Idlewild is also incredibly popular for the language classes they offer, everything from Arabic to French, which is a really great idea to attach to a travel bookstore. While we weren’t there long enough to partake, it certainly gives you something to think about for when you get back home.

If you’re travelling to New York, or even if you live there and didn’t know about this place, and you have the travel bug like me, I can’t recommend highly enough taking a visit! And if that’s not reason enough, you can get a donut from Dough next door while you’re out that direction 😉

Read this: On The Road by Jack Kerouac 

On The Road
by Jack Kerouac

One of my favourite books of all time, Jack Kerouac’s semi-autobiographical piece is based on the travels he and his friends took across America which defined a generation, and continues to capture those of us with gypsy hearts even now, almost 50 years after it was published. Sal Paradise and Dean Moriarty define the term “free-spirited,” and their adventures in hitch-hiking, drugs, music, poetry and going where ever the road happened to take them is strangely beautiful. It’s also one of the most well-known and written about travel books out there, so I’m not going to write a whole lot more about what it’s all about; if you want to know more about the turbulent brilliance that was Jack Kerouac and the culture changing Beat Generation, just Google it. Instead, let me quickly tell you why I love this book so much, and why I’ll keep reading it over and over again.

“Nothing behind me, everything ahead of me, as is ever so on the road.”

That line right there cried out to me. It jumped off the page, and wormed into my soul. How could it not? What I wouldn’t give to feel that kind of freedom… I find the past, what’s behind me, a curious thing. I’d like to think that I have no real regrets in life thus far, being a firm believer in the school of thought that I wouldn’t be who or where I am today without having taken the path I’ve taken, “mistakes” and all. As for having everything ahead of me – what a beautiful idea. Reading that one little line paints such a vivid image in my head. I can see myself, clearly, standing literally in the middle of a dusty, away from the city type road, a quiet road with very little traffic, like the ones you see the truckers driving down to get from city to city in the movies. I see myself standing there in my favourite torn blue jeans and my hooded black and red checkered shirt and my black Chuck Taylors. I see a worn, brown leather overnight bag by my feet, my sunglasses perched up high amongst my messy auburn hair, and a stupid, scared, excited smile on my face. Leaving everything so far behind me and looking ahead. It excites me. It’s something I want.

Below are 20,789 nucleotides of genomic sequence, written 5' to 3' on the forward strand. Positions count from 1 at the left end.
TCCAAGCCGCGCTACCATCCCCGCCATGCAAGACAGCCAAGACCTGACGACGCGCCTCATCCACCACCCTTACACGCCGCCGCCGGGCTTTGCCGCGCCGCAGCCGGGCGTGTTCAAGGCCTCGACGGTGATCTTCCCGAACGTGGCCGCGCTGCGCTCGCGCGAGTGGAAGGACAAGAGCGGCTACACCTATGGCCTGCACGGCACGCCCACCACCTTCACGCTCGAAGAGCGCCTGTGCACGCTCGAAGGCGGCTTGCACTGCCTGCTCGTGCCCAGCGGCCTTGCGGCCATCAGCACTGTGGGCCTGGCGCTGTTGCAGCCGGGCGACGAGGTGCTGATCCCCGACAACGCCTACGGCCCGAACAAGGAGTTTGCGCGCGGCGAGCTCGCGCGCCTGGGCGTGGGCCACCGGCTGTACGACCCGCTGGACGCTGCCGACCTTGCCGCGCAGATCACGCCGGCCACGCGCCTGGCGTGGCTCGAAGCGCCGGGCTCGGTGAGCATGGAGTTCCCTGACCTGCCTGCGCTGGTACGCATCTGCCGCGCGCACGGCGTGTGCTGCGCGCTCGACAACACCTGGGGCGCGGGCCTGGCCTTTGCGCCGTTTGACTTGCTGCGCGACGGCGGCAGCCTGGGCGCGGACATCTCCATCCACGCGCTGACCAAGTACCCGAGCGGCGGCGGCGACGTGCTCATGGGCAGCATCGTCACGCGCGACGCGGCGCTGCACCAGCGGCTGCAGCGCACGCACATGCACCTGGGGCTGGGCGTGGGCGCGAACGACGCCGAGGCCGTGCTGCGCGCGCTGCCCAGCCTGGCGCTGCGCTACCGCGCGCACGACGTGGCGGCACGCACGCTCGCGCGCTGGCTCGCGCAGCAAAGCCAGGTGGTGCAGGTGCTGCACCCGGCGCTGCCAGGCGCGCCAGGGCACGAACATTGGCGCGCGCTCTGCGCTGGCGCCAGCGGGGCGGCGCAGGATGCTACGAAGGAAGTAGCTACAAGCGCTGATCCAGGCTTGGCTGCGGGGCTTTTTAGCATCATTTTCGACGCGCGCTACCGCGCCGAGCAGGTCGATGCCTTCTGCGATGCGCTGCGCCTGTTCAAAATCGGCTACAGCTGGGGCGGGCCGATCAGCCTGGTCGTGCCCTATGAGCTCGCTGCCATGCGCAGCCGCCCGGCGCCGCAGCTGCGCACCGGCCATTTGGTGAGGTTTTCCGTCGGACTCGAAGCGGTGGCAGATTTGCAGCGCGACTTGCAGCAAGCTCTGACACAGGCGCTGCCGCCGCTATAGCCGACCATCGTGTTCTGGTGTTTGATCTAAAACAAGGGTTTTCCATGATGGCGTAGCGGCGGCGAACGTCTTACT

I’m bogged down in a life of reality and obligation and paying the bills and being a responsible wife and daughter and friend and colleague. What I want, more than anything on earth, more than a fancy house or nice car or brilliant career, is to pack it all in and hit the road. And I think that’s why I love this book so much; for those few hours when I’m reading it, in my mind, I’m free. I may not be into the sex and drugs and rock n roll, but the freedom is intoxicating. And if I ever can work up the courage to just get up and leave and live life unplanned and unexpectedly, I feel like this would be very true as well…

“I was surprised, as always, be how easy the act of leaving was, and how good it felt. The world was suddenly rich with possibility.”

 

If you, too, are a wandering soul in need of escape, pick up a copy here – hopefully it’ll fill that need for the time being until you can get out on the road  : )

 

Shop here: Argosy Books, New York City

Argosy Books
116 E 59th St, New York
http://www.argosybooks.com/shop/argosy/index.html

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Ohh my goodness, how much I adored this place!! Argosy Book Store was founded way back in 1925, making it the city’s oldest independent bookstore. As they say on their website, they have so many books they literally fill a 6-storey building, which is no mean feat in New York City! They specialise in books of the antiquarian and out-of-print varieties, and their store is like walking into the most perfect, old, well loved library where you can actually take the books home to keep! I picked up a few books, a gorgeous old copy of My Fair Lady for my sister and A Treasury of Great Mysteries for myself, and would have purchased quite a few more if my poor suitcase could have managed! The prices were fantastic, the range better than you could possibly imagine – it’s somewhere every bibliophile should visit in New York!